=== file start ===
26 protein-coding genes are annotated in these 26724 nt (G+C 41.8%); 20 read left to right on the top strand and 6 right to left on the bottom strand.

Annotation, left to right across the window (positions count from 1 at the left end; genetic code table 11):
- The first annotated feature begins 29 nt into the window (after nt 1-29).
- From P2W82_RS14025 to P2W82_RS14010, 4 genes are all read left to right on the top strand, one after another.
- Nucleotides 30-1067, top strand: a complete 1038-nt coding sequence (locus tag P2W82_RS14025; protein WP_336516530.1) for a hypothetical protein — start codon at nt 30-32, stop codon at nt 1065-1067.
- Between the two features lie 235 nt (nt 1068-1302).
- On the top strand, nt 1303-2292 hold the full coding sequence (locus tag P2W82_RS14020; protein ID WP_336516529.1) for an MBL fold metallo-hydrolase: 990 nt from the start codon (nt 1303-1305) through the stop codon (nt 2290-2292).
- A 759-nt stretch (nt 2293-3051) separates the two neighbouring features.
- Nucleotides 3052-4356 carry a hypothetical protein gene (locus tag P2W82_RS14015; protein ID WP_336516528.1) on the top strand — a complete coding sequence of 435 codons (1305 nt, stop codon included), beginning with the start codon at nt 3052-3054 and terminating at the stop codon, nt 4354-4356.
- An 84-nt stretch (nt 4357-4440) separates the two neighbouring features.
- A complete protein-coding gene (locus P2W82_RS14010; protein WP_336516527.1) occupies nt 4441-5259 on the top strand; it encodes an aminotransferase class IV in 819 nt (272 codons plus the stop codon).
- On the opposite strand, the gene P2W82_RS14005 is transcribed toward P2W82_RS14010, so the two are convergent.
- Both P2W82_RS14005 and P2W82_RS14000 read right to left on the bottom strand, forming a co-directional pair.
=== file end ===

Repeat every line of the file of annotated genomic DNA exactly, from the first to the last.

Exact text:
26 protein-coding genes are annotated in these 26724 nt (G+C 41.8%); 20 read left to right on the top strand and 6 right to left on the bottom strand.

Annotation, left to right across the window (positions count from 1 at the left end; genetic code table 11):
- The first annotated feature begins 29 nt into the window (after nt 1-29).
- From P2W82_RS14025 to P2W82_RS14010, 4 genes are all read left to right on the top strand, one after another.
- Nucleotides 30-1067, top strand: a complete 1038-nt coding sequence (locus tag P2W82_RS14025; protein WP_336516530.1) for a hypothetical protein — start codon at nt 30-32, stop codon at nt 1065-1067.
- Between the two features lie 235 nt (nt 1068-1302).
- On the top strand, nt 1303-2292 hold the full coding sequence (locus tag P2W82_RS14020; protein ID WP_336516529.1) for an MBL fold metallo-hydrolase: 990 nt from the start codon (nt 1303-1305) through the stop codon (nt 2290-2292).
- A 759-nt stretch (nt 2293-3051) separates the two neighbouring features.
- Nucleotides 3052-4356 carry a hypothetical protein gene (locus tag P2W82_RS14015; protein ID WP_336516528.1) on the top strand — a complete coding sequence of 435 codons (1305 nt, stop codon included), beginning with the start codon at nt 3052-3054 and terminating at the stop codon, nt 4354-4356.
- An 84-nt stretch (nt 4357-4440) separates the two neighbouring features.
- A complete protein-coding gene (locus P2W82_RS14010; protein WP_336516527.1) occupies nt 4441-5259 on the top strand; it encodes an aminotransferase class IV in 819 nt (272 codons plus the stop codon).
- On the opposite strand, the gene P2W82_RS14005 is transcribed toward P2W82_RS14010, so the two are convergent.
- Both P2W82_RS14005 and P2W82_RS14000 read right to left on the bottom strand, forming a co-directional pair.